Here’s a detailed analysis of what they uncovered. After the sales rep would invite the buyer to make a decision on the pitch, in 92% of the sales calls, the first expressions of misgivings were not explicit objections, but instead one or a combination of the below.

Subtle types of implicit objections:

  • Silence or a lack of engagement
  • Verbal delays (utterances such as “hmmm,” “ummm,” etc.).
  • Repeating the salesperson’s speech back at them, often in the form of a question (such as, “So you’re saying the price is $19.99 a month?”).

Other types of implicit objections:

Checking the time – This study only concentrated on sales calls, so body language wasn’t in the authors’ purview; but for face-to-face interactions, some visual clues can also imply resistance to the pitch, such as if the prospect is frequently glancing at their watch.

Fidgeting, playing with something on the desk – If your prospect can’t seem to sit still or seems more interested in fiddling with their paper clips than in making eye contact with you, that’s another clear sign of discomfort with the pitch.

The authors of the study note that in mainstream sales training programs or how-to manuals, sales reps are told not to consider these implicit behaviors as actual objections—sales gurus often say customers use these types of delays to show they’re thinking a proposal over or to signal that they’re undecided.

But this study found that in actuality, if a customer gave this type of implicit response, and it was ignored by the salesperson, then the customer would always follow up with an explicit objection.

Here’s the lesson to learn from this: People almost always prefer to figure out their problems in a non-confrontational, non-explicit way that lets them maintain social solidarity with the person they’re speaking to.

Your sales prospects are pretty much guaranteed to prefer to voice their hesitations about the sale by staying silent or expressing verbal delays than by telling you outright that they have a problem with your offer.

It’s kind of common sense: most of us don’t enjoy confrontation (even when it’s essential), and would rather not rock the boat given the choice.

The fact that so many sales reps are instructed to ignore or stream-roll over these first implicit expressions of objection is a huge loss.

If salespeople recognize these expressions for what they are and respond to them sympathetically and effectively, they can avoid explicit objections altogether. Addressing these implicit objections early and often can very well be the difference between winning and losing the deal.

The two-step process for overcoming implicit objections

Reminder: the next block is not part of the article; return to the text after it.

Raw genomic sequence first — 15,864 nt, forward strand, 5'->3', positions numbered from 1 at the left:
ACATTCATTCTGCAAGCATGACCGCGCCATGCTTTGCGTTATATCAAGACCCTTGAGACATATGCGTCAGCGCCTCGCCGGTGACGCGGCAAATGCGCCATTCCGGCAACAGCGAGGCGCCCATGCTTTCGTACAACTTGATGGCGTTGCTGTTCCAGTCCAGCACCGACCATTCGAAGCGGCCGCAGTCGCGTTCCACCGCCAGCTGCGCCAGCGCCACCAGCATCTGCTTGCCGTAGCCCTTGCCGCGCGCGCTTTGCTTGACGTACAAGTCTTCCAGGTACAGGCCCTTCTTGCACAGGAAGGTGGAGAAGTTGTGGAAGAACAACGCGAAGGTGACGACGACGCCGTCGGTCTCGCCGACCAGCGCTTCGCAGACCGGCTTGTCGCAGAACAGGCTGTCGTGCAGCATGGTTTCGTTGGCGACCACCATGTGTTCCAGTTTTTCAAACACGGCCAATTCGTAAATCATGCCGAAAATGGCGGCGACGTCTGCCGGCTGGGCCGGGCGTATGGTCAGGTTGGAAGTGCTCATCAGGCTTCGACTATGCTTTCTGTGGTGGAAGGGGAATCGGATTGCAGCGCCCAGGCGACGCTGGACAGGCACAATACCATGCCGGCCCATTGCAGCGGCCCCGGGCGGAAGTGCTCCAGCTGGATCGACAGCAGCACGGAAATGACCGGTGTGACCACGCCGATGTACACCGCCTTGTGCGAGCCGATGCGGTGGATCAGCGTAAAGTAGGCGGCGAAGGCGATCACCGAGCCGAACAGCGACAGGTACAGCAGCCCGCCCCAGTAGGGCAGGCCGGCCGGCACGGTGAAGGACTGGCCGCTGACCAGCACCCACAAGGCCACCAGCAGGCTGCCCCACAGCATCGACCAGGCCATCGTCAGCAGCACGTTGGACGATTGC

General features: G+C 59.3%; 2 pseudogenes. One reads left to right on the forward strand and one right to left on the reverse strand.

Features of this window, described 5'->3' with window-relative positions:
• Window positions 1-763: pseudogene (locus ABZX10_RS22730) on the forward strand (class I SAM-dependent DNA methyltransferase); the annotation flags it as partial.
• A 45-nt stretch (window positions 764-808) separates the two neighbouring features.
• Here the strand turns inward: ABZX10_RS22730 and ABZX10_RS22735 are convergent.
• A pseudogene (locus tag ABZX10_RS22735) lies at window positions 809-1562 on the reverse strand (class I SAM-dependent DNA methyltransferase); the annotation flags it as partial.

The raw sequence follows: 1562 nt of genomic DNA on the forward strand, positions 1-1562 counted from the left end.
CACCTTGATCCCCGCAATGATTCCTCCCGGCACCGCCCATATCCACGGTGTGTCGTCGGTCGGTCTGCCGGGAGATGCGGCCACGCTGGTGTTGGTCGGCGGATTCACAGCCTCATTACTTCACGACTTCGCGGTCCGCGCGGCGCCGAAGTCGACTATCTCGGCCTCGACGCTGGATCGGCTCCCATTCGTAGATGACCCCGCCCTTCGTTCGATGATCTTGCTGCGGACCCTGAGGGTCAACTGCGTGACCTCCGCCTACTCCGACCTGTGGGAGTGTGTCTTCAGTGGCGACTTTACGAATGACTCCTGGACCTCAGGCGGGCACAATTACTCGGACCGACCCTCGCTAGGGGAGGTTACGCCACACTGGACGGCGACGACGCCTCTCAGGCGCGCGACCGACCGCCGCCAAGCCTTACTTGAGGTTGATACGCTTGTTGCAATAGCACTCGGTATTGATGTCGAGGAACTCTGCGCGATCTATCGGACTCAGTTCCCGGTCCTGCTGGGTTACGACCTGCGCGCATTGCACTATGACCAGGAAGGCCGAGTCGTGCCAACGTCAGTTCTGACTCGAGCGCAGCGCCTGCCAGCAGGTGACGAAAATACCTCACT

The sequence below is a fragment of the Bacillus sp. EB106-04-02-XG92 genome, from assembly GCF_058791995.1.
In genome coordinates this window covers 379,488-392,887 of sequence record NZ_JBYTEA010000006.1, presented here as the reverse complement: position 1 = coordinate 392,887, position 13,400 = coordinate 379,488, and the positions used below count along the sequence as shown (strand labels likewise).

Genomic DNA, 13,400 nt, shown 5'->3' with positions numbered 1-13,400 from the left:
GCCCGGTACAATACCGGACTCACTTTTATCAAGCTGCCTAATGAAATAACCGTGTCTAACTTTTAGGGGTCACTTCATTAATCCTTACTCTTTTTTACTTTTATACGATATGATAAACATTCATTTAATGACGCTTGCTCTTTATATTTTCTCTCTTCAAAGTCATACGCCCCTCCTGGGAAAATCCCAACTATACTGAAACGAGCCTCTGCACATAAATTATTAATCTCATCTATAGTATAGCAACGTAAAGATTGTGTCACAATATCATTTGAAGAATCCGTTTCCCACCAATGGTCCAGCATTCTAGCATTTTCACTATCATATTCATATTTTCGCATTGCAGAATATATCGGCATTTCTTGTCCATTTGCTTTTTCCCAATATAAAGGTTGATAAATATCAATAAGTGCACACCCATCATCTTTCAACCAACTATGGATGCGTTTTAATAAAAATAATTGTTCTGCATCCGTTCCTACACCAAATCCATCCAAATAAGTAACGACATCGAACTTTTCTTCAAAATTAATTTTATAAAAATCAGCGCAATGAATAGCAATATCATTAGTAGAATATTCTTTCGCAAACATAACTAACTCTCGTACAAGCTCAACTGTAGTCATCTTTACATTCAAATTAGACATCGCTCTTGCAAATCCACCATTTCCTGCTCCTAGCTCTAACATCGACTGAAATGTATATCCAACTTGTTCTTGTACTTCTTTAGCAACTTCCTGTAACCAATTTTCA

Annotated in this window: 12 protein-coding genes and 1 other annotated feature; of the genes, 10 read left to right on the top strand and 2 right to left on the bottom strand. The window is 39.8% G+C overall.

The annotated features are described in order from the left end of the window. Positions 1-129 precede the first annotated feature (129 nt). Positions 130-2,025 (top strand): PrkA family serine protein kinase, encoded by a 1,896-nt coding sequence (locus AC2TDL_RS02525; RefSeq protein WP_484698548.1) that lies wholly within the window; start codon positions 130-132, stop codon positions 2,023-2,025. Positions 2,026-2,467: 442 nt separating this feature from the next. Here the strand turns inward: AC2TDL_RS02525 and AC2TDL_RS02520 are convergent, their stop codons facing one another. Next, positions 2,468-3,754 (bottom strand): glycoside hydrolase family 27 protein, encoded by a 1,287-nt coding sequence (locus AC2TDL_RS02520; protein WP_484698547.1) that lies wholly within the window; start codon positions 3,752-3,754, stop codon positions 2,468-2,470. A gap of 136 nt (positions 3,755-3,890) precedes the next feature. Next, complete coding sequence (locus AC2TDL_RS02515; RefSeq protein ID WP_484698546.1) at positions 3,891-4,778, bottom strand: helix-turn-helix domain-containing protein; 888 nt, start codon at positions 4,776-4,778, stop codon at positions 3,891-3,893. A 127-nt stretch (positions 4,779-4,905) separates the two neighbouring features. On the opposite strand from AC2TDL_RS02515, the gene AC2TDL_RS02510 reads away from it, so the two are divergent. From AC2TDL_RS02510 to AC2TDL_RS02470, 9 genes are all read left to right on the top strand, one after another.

Here’s how Clark, Drew, and Pinch recommend dealing with implicit objections in a sales call (this also, of course, applies to face-to-face interactions):

Step 1: Show your prospect that you understand

When the customer feels you understand them—without them having to venture into anxiety-provoking, potentially confrontational territory—you’ll reap major rewards in terms of accruing trust.

You can demonstrate recognition of their hesitation by countering their silence (or verbal delays, etc.) with a question such as, “Do you feel that price is too high for you?” or whatever wording is appropriate for your situation.

Step 2: Meet them where they are

Once you’ve inferred the problem with a question like “Is that price too expensive?” then immediately follow up with a solution.

The client will feel like you’re a proactive leader who is taking care of their problems. Their trust in the relationship will amplify, and they’ll be far more primed to make a sales decision in your favor than if you had ignored their tentative expressions of doubt.

To expand on this example, a good next step might be to take a diversion from your current presentation and spend some time on the price objection.

A great way to take this objection to its logical conclusion is to figure out how much the prospect’s current practices are costing them.

Once you open their eyes to the cost of their pain points and how your offering helps, they’re likely to be much more receptive to investing in a solution.

Saving the relationship: What to do when the objections hit

The above breakdown presents a strategy for handling sales objections before they’re directly expressed, and the cited study shows this strategy is extremely effective.

But the thing is, no matter how intuitive and anticipatory you may be, every salesperson is going to end up hearing explicit objections at some point in a sales process—and they need to be ready to handle them in a calm, reasoned, empathetic, and effective manner.

Here’s a quick primer on the best practices for handling explicit objections in sales:

Study up on the types of sales objections

It’s been said that the sign of a seasoned writer is the ability to anticipate and preemptively answer objections. The same is true for the best sales reps.